When we think of litter, we probably have a pretty solid idea of what that is. Maybe it’s a plastic bag, or a chips packet. What about a drink bottle? Sure. But would you consider tossing your banana peel into the bushes as OK to do because ‘it will biodegrade’? How about your sandwich crust? It could be assumed that most people have tossed one or more of these organic items away into nature, not even considering that they are indeed, a litter bug. In reality, the concept of ‘litter’ is a bit blurrier than we give it credit. When you’re out in nature, the right thing to do is leave no trace of your visit at all – remove all items you brought in with you, including or orange peel and other organic matter.
Keeping this in mind, what does litter on conservation land mean for New Zealand’s native critters? Most can understand how an animal consuming a bottle cap isn’t exactly beneficial to its health, but some of the unexpected effects of litter on our wildlife are intriguing.
Consider the kea. This unique, nationally endangered parrot and its curious personality have reached international stardom, made famous for their mischievous and sometimes destructive behaviour. The birds’ astoundingly high intelligence and love of all things novel commonly gets them into trouble. This penchant for playfulness is more common in young kea and is known as neophilia (the love of new things). This is why kea will flock to human occupied areas within their natural ranges, as they have endless fun with man-made items.
Kea are omnivorous, meaning that they scour the high country for fruits, shoots, nectar, seeds and if they’re lucky, a juicy huhu grub. This generalist foraging behaviour has led them to ‘scrounge’ for food associated with humans – including your food scraps.
If you happen to visit any of these areas, you’ll find signs declaring: “DO NOT FEED KEA”. Much like our beloved pets, human food products can be lethal to kea. Not only is our food unhealthy for their systems, it can also temporarily reduce their appetites to allow them more time to tamper with objects, essentially encouraging their destructive behaviour.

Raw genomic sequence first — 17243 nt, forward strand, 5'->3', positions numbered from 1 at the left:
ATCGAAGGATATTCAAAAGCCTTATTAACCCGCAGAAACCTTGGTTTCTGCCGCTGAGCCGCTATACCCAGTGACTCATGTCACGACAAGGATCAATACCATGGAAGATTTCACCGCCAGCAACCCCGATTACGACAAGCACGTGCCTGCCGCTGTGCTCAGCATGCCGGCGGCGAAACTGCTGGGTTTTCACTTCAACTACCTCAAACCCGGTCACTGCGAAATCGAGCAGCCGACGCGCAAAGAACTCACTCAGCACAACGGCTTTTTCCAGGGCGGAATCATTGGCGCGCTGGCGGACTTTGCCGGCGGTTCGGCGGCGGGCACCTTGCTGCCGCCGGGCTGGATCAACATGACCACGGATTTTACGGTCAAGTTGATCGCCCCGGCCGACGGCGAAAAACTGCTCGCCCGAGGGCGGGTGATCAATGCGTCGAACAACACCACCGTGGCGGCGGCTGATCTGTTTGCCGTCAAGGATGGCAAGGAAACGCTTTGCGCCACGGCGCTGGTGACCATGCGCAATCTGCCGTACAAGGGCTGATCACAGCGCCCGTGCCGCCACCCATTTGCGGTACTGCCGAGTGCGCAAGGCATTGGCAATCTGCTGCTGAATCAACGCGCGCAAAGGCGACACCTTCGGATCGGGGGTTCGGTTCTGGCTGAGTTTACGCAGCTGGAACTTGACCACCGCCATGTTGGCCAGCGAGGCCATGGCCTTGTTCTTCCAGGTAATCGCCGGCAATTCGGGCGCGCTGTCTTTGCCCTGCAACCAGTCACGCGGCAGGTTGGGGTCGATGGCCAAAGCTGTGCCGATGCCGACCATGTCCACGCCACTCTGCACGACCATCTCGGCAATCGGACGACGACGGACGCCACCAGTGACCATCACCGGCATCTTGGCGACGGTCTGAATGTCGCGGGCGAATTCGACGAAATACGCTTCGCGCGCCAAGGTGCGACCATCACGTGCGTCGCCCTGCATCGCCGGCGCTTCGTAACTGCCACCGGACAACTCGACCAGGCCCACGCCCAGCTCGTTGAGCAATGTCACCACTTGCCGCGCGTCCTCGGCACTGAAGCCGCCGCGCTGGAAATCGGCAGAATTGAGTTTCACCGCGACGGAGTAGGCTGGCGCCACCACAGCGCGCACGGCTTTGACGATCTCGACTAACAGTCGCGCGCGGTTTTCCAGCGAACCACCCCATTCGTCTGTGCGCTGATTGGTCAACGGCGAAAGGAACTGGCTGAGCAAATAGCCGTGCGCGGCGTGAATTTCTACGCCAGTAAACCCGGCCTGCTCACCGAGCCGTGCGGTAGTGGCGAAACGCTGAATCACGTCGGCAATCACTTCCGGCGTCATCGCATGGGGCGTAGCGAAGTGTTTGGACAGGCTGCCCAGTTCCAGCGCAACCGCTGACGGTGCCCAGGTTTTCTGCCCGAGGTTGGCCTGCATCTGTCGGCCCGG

To prevent kea from messing with your stuff and putting themselves in danger, it’s our responsibility to help keep their environment safe. It’s like having a toddler or curious puppy around. So, when you are going somewhere with kea make sure you remove all surrounding temptation – loose clothing, backpacks, food and brightly coloured objects.
Don’t forget that it’s not just kea that are at risk. All of our native wildlife will benefit from having less litter in their habitat. If you’re camping in non-alpine regions, there’s a chance you could have a few cheeky weka poking around your campsite. Like kea, they’re attracted to human activity and they won’t hesitate to pilfer your goods too. Make sure to tuck everything that could be tampered with safely away from prying beaks.
Protecting New Zealand’s native species can be as simple as putting that apple core in your backpack. By keeping all – and we mean all – of your litter to yourself, and making sure your gear is kept secure you’ll keep our birds safe, as well as allowing them to maintain their natural foraging behaviour. In addition, you’ll also reduce the number of invasive predators being attracted to the site. Organic waste can unnecessarily attract rats, mice, stoats and ferrets to precious areas on conservation land.
What should we do with our rubbish if there isn’t a bin around? Simple – take it with you. Whether it’s your banana peel or the cling film you wrapped your snacks in, take it all out with you to dispose of properly. You could even pick up someone else’s litter that you’ve spotted. Because that’s the Kiwi way.
If you see a bird or any other native animal entangled in rubbish, or in unnatural danger, please call the DOC hotline: 0800 362 468